Kaufman Bros. analyst Shaw Wu recently did an about face and upped his target price for Apple stock up to $152. His previous target was $120.
Some of the factors playing into Wu’s new and more Bullish outlook on Apple include the upcoming WWDC conference in June, a new iPhone model, and the impending launch of Snow Leapord. That’s all well and good, but Wu’s recent report exemplifies the problem I have with analysts, namely that the information he bases his report on isn’t new and is already well-known.
Analysts routinely manipulate information for their own ends, with no semblance of actually evaluating a company on its own merits. For example, if an analyst is bearish on a stock, he will say that an upcoming product is already cooked into the stock price. If an analyst is bullish on a stock, he will simply state the obvious (as Wu does here). This isn’t to say that Wu is off-base, but merely to point out that analyst opinions should always be looked at with a very discerning eye.
With Apple’s earnings conference call just over a week a way, a number of analysts are taking the time to re-evaluate their stance on Apple.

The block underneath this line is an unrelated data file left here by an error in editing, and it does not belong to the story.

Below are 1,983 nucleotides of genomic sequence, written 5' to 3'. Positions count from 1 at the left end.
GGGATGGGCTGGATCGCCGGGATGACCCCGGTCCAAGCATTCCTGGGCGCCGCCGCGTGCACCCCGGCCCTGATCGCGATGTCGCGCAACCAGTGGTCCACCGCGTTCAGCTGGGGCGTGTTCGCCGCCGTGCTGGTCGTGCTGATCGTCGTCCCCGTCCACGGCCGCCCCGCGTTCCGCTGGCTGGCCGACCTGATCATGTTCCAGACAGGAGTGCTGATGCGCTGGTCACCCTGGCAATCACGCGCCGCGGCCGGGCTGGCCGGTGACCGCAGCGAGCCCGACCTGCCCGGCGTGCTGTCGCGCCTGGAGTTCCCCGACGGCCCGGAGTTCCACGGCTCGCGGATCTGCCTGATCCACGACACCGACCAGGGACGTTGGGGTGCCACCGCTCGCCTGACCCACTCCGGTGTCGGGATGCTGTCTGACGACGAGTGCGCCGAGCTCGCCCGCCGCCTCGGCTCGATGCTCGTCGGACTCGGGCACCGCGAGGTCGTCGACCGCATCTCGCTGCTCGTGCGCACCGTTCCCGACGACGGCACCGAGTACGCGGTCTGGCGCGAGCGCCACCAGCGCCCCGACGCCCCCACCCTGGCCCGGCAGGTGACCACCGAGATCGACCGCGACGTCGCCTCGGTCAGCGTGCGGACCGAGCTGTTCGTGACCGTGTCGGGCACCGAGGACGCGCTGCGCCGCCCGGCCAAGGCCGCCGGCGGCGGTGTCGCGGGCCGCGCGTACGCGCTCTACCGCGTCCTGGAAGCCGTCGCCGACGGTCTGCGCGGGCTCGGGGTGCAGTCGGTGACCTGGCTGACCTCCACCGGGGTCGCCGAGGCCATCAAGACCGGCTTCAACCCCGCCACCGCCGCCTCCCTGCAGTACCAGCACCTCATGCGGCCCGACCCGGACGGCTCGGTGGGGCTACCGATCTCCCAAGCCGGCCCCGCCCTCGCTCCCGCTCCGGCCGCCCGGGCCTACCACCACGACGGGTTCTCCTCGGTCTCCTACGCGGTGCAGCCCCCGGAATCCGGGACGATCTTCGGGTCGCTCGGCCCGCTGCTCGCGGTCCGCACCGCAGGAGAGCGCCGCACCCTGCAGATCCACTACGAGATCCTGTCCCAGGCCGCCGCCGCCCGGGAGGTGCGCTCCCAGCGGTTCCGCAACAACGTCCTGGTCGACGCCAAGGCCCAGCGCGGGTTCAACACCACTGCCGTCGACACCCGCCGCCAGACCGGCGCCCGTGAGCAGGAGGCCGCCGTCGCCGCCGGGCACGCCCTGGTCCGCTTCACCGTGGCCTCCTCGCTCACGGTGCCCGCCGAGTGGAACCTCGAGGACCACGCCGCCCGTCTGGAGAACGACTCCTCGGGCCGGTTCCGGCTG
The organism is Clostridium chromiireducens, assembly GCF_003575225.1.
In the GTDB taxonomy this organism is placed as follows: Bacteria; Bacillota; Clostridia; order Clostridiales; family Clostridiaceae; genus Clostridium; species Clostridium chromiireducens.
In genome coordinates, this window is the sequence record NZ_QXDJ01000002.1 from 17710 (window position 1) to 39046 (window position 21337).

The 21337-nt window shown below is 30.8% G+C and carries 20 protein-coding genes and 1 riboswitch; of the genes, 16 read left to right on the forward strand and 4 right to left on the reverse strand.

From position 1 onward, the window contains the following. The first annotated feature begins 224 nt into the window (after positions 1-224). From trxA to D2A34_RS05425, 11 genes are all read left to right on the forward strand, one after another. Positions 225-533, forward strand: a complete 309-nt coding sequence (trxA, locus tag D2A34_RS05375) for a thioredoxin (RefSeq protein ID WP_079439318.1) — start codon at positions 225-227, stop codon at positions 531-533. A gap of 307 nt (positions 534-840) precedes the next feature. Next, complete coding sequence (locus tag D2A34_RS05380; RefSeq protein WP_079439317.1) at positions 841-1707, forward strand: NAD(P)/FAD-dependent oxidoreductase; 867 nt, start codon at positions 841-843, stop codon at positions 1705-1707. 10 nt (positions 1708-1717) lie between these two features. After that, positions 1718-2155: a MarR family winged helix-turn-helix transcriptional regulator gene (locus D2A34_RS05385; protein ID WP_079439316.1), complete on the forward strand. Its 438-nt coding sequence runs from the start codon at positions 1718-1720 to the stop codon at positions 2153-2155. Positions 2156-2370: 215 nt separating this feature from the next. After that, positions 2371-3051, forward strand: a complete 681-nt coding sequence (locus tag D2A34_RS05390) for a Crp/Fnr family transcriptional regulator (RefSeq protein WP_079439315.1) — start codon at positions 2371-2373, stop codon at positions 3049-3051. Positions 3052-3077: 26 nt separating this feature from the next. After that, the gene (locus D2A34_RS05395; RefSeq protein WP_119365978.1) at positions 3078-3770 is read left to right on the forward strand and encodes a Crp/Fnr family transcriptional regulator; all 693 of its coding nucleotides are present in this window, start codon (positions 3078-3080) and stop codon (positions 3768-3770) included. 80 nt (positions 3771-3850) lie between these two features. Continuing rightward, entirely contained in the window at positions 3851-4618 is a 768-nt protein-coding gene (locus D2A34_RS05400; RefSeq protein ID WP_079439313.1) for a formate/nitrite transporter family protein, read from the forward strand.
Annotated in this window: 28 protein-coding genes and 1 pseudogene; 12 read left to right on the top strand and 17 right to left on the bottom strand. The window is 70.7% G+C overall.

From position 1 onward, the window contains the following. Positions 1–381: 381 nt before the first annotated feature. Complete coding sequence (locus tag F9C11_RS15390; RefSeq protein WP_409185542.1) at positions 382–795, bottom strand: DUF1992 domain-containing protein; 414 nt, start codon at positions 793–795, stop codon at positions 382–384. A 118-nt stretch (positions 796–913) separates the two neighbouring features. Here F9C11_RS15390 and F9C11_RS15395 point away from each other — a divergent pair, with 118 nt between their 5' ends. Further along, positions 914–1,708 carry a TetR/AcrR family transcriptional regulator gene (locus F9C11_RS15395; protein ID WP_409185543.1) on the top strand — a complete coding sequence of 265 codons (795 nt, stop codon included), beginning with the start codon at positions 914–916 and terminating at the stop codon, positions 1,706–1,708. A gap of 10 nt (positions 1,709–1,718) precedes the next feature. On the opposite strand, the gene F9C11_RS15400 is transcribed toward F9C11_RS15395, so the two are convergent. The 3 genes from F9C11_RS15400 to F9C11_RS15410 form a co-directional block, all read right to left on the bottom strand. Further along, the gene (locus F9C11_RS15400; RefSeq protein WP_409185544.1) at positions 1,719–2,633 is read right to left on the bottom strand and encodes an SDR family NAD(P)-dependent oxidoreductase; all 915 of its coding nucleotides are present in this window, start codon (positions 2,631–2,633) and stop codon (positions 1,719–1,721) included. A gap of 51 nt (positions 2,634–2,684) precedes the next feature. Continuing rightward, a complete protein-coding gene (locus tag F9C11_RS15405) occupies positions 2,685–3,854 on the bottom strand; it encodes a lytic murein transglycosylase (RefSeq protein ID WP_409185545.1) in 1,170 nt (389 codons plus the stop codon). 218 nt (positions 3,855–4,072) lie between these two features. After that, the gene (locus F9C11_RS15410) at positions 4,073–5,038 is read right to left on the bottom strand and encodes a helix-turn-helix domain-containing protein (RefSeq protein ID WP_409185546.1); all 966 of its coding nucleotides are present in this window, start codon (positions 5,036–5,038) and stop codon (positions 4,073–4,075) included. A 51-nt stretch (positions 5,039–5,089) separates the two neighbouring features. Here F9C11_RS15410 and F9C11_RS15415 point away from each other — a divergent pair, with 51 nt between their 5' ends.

Just recently, Credit Suisse upped its projected 2Q EPS for Apple in addition to raising its price target for the stock up to $133.
Barclays Capital also recently raised its target price for Apple from $113 to $143. Barclays’ report was largely based on the assumption that Apple would soon be offering a more diverse lineup of iPhones in addition to the release of an ultra-portable device. This is somewhat interesting considering a report earlier today from the China Times which suggests that Apple is poised to release 3 iPhone models in the coming weeks. Also, the Wall Street Journal reported late last week that Steve Jobs continues to be involved in the development of an ultra-portable device whose size lies somewhere in between an iPhone and a MacBook. Barclays certainly seems to be on the ball.
Meanwhile, RBC analyst Mike Abramsky maintains an extremely bearish $70 price target on Apple Stock. His rationale, however, leaves a lot to be desired and is hard to take seriously. I take him to task over here.